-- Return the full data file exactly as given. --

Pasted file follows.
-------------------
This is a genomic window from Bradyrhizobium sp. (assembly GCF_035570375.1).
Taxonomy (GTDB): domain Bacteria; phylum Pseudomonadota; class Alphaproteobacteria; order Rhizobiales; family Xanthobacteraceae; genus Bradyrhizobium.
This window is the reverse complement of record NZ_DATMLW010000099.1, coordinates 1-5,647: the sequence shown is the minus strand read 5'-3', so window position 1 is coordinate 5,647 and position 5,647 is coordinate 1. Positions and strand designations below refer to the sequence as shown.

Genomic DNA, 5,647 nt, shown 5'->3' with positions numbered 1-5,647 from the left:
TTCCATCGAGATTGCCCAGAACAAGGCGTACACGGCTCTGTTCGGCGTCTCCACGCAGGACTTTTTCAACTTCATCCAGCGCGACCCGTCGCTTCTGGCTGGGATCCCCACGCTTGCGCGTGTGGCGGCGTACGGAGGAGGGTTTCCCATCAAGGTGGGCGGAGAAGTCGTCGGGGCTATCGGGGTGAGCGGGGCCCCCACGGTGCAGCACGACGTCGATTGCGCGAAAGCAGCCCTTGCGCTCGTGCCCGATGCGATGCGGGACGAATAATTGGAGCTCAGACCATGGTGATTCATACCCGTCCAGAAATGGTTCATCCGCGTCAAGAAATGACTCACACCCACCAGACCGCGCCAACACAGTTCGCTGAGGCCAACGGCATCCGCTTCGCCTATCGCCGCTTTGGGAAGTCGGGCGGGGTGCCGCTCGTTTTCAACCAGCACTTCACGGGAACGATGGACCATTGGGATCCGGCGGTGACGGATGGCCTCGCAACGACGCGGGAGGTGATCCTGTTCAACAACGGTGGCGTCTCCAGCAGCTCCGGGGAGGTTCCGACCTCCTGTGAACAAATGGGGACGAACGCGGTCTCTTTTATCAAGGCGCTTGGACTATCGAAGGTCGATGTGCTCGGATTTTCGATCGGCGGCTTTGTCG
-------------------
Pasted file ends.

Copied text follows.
This is a genomic window from Bradyrhizobium sp. (assembly GCF_035570375.1).
Taxonomy (GTDB): domain Bacteria; phylum Pseudomonadota; class Alphaproteobacteria; order Rhizobiales; family Xanthobacteraceae; genus Bradyrhizobium.
This window is the reverse complement of record NZ_DATMLW010000099.1, coordinates 1-5,647: the sequence shown is the minus strand read 5'-3', so window position 1 is coordinate 5,647 and position 5,647 is coordinate 1. Positions and strand designations below refer to the sequence as shown.

Genomic DNA, 5,647 nt, shown 5'->3' with positions numbered 1-5,647 from the left:
TTCCATCGAGATTGCCCAGAACAAGGCGTACACGGCTCTGTTCGGCGTCTCCACGCAGGACTTTTTCAACTTCATCCAGCGCGACCCGTCGCTTCTGGCTGGGATCCCCACGCTTGCGCGTGTGGCGGCGTACGGAGGAGGGTTTCCCATCAAGGTGGGCGGAGAAGTCGTCGGGGCTATCGGGGTGAGCGGGGCCCCCACGGTGCAGCACGACGTCGATTGCGCGAAAGCAGCCCTTGCGCTCGTGCCCGATGCGATGCGGGACGAATAATTGGAGCTCAGACCATGGTGATTCATACCCGTCCAGAAATGGTTCATCCGCGTCAAGAAATGACTCACACCCACCAGACCGCGCCAACACAGTTCGCTGAGGCCAACGGCATCCGCTTCGCCTATCGCCGCTTTGGGAAGTCGGGCGGGGTGCCGCTCGTTTTCAACCAGCACTTCACGGGAACGATGGACCATTGGGATCCGGCGGTGACGGATGGCCTCGCAACGACGCGGGAGGTGATCCTGTTCAACAACGGTGGCGTCTCCAGCAGCTCCGGGGAGGTTCCGACCTCCTGTGAACAAATGGGGACGAACGCGGTCTCTTTTATCAAGGCGCTTGGACTATCGAAGGTCGATGTGCTCGGATTTTCGATCGGCGGCTTTGTCG